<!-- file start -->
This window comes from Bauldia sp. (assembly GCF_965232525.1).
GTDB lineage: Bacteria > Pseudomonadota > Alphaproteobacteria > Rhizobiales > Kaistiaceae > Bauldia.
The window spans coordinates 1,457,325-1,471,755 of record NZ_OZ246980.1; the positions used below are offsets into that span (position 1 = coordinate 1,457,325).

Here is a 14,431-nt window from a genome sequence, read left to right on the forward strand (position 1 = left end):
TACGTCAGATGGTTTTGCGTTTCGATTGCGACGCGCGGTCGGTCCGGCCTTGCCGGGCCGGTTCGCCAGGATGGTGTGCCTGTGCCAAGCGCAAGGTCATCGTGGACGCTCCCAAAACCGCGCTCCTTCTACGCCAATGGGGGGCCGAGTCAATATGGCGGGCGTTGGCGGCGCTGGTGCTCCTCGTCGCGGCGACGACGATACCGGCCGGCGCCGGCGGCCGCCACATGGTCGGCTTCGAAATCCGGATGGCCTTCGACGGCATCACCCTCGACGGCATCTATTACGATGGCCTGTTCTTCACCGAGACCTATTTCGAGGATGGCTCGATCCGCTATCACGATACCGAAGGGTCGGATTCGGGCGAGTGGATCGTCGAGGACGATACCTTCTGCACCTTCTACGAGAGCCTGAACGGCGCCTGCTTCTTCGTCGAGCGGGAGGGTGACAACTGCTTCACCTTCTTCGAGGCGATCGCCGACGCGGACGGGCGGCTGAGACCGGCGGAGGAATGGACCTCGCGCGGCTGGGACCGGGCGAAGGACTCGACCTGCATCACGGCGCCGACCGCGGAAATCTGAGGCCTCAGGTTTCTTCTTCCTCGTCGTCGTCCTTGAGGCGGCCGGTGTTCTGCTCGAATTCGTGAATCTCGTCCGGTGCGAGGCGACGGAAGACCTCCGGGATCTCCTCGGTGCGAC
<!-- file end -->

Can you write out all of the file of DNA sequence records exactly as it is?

This window comes from Bauldia sp. (assembly GCF_965232525.1).
GTDB lineage: Bacteria > Pseudomonadota > Alphaproteobacteria > Rhizobiales > Kaistiaceae > Bauldia.
The window spans coordinates 1,457,325-1,471,755 of record NZ_OZ246980.1; the positions used below are offsets into that span (position 1 = coordinate 1,457,325).

Here is a 14,431-nt window from a genome sequence, read left to right on the forward strand (position 1 = left end):
TACGTCAGATGGTTTTGCGTTTCGATTGCGACGCGCGGTCGGTCCGGCCTTGCCGGGCCGGTTCGCCAGGATGGTGTGCCTGTGCCAAGCGCAAGGTCATCGTGGACGCTCCCAAAACCGCGCTCCTTCTACGCCAATGGGGGGCCGAGTCAATATGGCGGGCGTTGGCGGCGCTGGTGCTCCTCGTCGCGGCGACGACGATACCGGCCGGCGCCGGCGGCCGCCACATGGTCGGCTTCGAAATCCGGATGGCCTTCGACGGCATCACCCTCGACGGCATCTATTACGATGGCCTGTTCTTCACCGAGACCTATTTCGAGGATGGCTCGATCCGCTATCACGATACCGAAGGGTCGGATTCGGGCGAGTGGATCGTCGAGGACGATACCTTCTGCACCTTCTACGAGAGCCTGAACGGCGCCTGCTTCTTCGTCGAGCGGGAGGGTGACAACTGCTTCACCTTCTTCGAGGCGATCGCCGACGCGGACGGGCGGCTGAGACCGGCGGAGGAATGGACCTCGCGCGGCTGGGACCGGGCGAAGGACTCGACCTGCATCACGGCGCCGACCGCGGAAATCTGAGGCCTCAGGTTTCTTCTTCCTCGTCGTCGTCCTTGAGGCGGCCGGTGTTCTGCTCGAATTCGTGAATCTCGTCCGGTGCGAGGCGACGGAAGACCTCCGGGATCTCCTCGGTGCGAC